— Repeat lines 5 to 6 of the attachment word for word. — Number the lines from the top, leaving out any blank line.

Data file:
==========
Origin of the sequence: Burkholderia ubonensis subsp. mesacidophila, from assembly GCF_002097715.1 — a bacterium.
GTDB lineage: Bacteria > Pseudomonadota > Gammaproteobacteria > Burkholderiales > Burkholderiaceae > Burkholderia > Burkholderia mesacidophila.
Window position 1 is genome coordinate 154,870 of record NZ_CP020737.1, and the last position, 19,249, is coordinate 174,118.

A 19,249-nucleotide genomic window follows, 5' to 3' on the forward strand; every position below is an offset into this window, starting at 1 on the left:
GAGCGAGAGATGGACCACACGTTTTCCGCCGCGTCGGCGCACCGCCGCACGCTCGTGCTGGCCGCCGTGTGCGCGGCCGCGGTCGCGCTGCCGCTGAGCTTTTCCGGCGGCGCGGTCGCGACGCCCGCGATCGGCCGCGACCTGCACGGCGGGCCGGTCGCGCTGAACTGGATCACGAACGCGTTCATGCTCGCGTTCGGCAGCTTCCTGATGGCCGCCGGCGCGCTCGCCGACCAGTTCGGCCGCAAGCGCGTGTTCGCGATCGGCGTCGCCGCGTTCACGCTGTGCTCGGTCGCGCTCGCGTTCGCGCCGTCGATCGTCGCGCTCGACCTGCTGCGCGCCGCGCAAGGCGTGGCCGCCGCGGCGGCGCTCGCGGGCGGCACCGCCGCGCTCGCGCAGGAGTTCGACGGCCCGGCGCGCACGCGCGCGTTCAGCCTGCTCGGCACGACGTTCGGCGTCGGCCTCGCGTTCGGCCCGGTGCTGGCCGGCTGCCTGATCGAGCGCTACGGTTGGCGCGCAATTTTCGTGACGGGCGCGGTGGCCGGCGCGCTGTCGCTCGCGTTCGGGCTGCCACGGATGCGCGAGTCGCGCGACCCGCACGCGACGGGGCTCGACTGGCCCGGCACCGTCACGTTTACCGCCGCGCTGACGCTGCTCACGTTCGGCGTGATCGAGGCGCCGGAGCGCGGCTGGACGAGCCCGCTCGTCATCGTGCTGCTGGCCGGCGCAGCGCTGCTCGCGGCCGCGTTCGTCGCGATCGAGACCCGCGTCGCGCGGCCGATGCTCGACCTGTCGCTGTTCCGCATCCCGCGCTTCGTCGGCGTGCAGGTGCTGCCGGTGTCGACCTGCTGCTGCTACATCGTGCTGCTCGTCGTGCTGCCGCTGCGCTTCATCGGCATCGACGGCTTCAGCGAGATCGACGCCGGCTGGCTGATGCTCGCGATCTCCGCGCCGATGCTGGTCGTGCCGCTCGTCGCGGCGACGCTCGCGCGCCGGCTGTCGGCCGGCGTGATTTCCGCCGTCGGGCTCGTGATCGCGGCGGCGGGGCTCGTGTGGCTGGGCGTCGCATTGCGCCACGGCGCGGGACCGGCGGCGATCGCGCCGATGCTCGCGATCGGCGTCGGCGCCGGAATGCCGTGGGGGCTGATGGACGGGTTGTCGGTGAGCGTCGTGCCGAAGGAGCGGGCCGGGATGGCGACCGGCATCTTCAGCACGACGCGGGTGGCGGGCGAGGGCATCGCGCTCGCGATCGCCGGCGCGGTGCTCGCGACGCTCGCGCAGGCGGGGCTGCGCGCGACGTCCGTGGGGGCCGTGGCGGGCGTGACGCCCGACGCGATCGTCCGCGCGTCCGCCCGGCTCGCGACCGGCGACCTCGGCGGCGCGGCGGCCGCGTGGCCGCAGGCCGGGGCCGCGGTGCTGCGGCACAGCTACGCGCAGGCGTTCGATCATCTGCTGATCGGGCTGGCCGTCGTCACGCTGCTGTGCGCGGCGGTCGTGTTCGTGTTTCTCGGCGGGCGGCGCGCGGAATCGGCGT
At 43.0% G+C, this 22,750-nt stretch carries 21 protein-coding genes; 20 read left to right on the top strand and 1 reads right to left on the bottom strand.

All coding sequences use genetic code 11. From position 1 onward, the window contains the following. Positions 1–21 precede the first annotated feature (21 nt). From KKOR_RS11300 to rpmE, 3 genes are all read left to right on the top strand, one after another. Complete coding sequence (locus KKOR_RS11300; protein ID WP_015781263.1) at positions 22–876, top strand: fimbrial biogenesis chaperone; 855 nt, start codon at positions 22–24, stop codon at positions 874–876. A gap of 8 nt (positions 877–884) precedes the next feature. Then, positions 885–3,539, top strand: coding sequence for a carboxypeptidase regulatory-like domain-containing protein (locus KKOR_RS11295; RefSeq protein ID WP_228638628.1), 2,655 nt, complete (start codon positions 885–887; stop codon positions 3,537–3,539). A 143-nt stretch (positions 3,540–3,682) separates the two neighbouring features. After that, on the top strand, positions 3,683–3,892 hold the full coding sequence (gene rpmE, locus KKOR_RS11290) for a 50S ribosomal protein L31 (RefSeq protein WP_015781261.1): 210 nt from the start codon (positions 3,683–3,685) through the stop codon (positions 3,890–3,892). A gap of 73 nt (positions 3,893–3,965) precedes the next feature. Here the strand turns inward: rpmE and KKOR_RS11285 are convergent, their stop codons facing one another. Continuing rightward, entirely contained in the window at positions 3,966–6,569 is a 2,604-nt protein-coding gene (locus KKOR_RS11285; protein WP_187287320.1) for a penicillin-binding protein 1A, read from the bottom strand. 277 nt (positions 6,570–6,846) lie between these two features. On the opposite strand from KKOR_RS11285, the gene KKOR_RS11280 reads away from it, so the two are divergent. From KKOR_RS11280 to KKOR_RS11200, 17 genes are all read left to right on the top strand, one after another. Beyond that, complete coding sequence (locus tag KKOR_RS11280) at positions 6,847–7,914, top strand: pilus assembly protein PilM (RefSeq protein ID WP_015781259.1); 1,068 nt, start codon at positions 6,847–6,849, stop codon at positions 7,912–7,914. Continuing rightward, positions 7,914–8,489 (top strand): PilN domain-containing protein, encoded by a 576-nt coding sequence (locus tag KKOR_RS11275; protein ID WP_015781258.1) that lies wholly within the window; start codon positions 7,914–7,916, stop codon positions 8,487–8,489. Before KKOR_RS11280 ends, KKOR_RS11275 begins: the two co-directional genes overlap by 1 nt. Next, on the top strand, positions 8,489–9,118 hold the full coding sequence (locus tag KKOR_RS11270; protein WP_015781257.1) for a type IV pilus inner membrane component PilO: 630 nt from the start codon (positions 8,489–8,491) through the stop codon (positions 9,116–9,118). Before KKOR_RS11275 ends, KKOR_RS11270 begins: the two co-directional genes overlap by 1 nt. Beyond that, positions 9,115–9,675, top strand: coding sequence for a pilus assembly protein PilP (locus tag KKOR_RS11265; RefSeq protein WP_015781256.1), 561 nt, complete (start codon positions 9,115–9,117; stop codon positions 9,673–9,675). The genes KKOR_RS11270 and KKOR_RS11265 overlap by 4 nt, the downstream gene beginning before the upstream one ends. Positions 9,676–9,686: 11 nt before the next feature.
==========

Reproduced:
GAGCGAGAGATGGACCACACGTTTTCCGCCGCGTCGGCGCACCGCCGCACGCTCGTGCTGGCCGCCGTGTGCGCGGCCGCGGTCGCGCTGCCGCTGAGCTTTTCCGGCGGCGCGGTCGCGACGCCCGCGATCGGCCGCGACCTGCACGGCGGGCCGGTCGCGCTGAACTGGATCACGAACGCGTTCATGCTCGCGTTCGGCAGCTTCCTGATGGCCGCCGGCGCGCTCGCCGACCAGTTCGGCCGCAAGCGCGTGTTCGCGATCGGCGTCGCCGCGTTCACGCTGTGCTCGGTCGCGCTCGCGTTCGCGCCGTCGATCGTCGCGCTCGACCTGCTGCGCGCCGCGCAAGGCGTGGCCGCCGCGGCGGCGCTCGCGGGCGGCACCGCCGCGCTCGCGCAGGAGTTCGACGGCCCGGCGCGCACGCGCGCGTTCAGCCTGCTCGGCACGACGTTCGGCGTCGGCCTCGCGTTCGGCCCGGTGCTGGCCGGCTGCCTGATCGAGCGCTACGGTTGGCGCGCAATTTTCGTGACGGGCGCGGTGGCCGGCGCGCTGTCGCTCGCGTTCGGGCTGCCACGGATGCGCGAGTCGCGCGACCCGCACGCGACGGGGCTCGACTGGCCCGGCACCGTCACGTTTACCGCCGCGCTGACGCTGCTCACGTTCGGCGTGATCGAGGCGCCGGAGCGCGGCTGGACGAGCCCGCTCGTCATCGTGCTGCTGGCCGGCGCAGCGCTGCTCGCGGCCGCGTTCGTCGCGATCGAGACCCGCGTCGCGCGGCCGATGCTCGACCTGTCGCTGTTCCGCATCCCGCGCTTCGTCGGCGTGCAGGTGCTGCCGGTGTCGACCTGCTGCTGCTACATCGTGCTGCTCGTCGTGCTGCCGCTGCGCTTCATCGGCATCGACGGCTTCAGCGAGATCGACGCCGGCTGGCTGATGCTCGCGATCTCCGCGCCGATGCTGGTCGTGCCGCTCGTCGCGGCGACGCTCGCGCGCCGGCTGTCGGCCGGCGTGATTTCCGCCGTCGGGCTCGTGATCGCGGCGGCGGGGCTCGTGTGGCTGGGCGTCGCATTGCGCCACGGCGCGGGACCGGCGGCGATCGCGCCGATGCTCGCGATCGGCGTCGGCGCCGGAATGCCGTGGGGGCTGATGGACGGGTTGTCGGTGAGCGTCGTGCCGAAGGAGCGGGCCGGGATGGCGACCGGCATCTTCAGCACGACGCGGGTGGCGGGCGAGGGCATCGCGCTCGCGATCGCCGGCGCGGTGCTCGCGACGCTCGCGCAGGCGGGGCTGCGCGCGACGTCCGTGGGGGCCGTGGCGGGCGTGACGCCCGACGCGATCGTCCGCGCGTCCGCCCGGCTCGCGACCGGCGACCTCGGCGGCGCGGCGGCCGCGTGGCCGCAGGCCGGGGCCGCGGTGCTGCGGCACAGCTACGCGCAGGCGTTCGATCATCTGCTGATCGGGCTGGCCGTCGTCACGCTGCTGTGCGCGGCGGTCGTGTTCGTGTTTCTCGGCGGGCGGCGCGCGGAATCGGCGT
At 43.0% G+C, this 22,750-nt stretch carries 21 protein-coding genes; 20 read left to right on the top strand and 1 reads right to left on the bottom strand.